Adventure narrative

Photos and story on page by Jaime Conlan

The Jets fly by in pairs. Every noise puts us on edge. A door slams on accident. A motorcycle skids across the road. And even in the silence, I feel like I can still hear the sirens. 

I wonder about the odds. The first time in five years that a missile makes it to Tel Aviv and the first time I'm ever in Israel I'm here for it. Our paths cross. I told everyone today I love these things: casual moments you never could have expected that become life changing. You meet people. You see things. Things change. 

 

They change for everyone, not just me, and I find myself repulsed by making this about me. I want to stop crying. I want to start acting. I cried when Trump got elected and it had no effect on my life. I cry now when this also has barely any effect on my life. It's not about me, it's about the people that live every day against the odds.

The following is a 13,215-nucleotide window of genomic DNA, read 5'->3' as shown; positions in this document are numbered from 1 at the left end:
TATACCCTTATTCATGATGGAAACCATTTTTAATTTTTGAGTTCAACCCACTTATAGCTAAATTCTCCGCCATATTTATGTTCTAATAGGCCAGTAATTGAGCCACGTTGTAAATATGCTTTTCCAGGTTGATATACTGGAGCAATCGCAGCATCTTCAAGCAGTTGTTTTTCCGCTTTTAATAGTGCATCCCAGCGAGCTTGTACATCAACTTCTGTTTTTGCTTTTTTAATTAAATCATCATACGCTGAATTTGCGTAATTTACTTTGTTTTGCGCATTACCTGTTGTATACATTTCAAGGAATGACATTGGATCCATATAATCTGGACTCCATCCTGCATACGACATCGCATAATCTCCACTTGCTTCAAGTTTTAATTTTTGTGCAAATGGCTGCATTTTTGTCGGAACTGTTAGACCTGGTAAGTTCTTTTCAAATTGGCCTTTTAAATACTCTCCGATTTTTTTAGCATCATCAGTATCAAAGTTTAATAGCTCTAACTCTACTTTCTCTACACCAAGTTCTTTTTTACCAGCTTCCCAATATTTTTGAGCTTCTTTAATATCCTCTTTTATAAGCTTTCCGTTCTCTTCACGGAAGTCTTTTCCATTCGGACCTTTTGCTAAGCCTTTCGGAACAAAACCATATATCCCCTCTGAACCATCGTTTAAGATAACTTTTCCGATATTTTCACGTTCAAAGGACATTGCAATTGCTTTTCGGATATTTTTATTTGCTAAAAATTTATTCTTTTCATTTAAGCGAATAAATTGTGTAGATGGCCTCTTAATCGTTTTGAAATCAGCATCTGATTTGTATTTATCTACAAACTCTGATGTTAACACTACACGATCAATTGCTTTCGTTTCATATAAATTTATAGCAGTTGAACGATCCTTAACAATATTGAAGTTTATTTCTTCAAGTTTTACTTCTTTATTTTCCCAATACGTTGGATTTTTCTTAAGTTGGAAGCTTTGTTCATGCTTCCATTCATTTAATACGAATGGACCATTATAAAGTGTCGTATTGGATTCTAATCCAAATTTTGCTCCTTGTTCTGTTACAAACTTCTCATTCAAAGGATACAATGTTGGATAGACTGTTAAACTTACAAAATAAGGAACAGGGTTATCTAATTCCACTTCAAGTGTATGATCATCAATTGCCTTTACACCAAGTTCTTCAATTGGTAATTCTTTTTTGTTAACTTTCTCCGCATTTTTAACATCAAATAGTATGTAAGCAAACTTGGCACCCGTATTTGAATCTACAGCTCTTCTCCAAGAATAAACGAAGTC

I think about strong words. Retaliation, mostly, that's a strong word. It's all I see on the tweets from uninformed sources. Retaliation just makes me think of hurting innocent people. 

 

Another jet flies by. I rewind. Everything replays as my brain processes something that is so novel for me yet so ordinary for everyone else. Fear tastes like normalcy to those accustomed to this world. This world of music and film and beauty, but still, missiles. 

 

I sit here on the balcony and wait for the hours to force me to sleep, waiting for something to force me out of this, too tired to change anything on my own. I wonder who else has sat here wondering about missiles and late nights and girls singing, replaying my roommate’s voice as she sang on the balcony after it happened, an attempt at self-soothing in strange lullabies.

 

There are some people down below on the sidewalk, and their drunkenness coats their laughter like a soft drizzle. Their laughter sings to me. It reminds me of her singing. She sings to the empty balcony as the rest of us disperse into our own silos of bad coping mechanisms.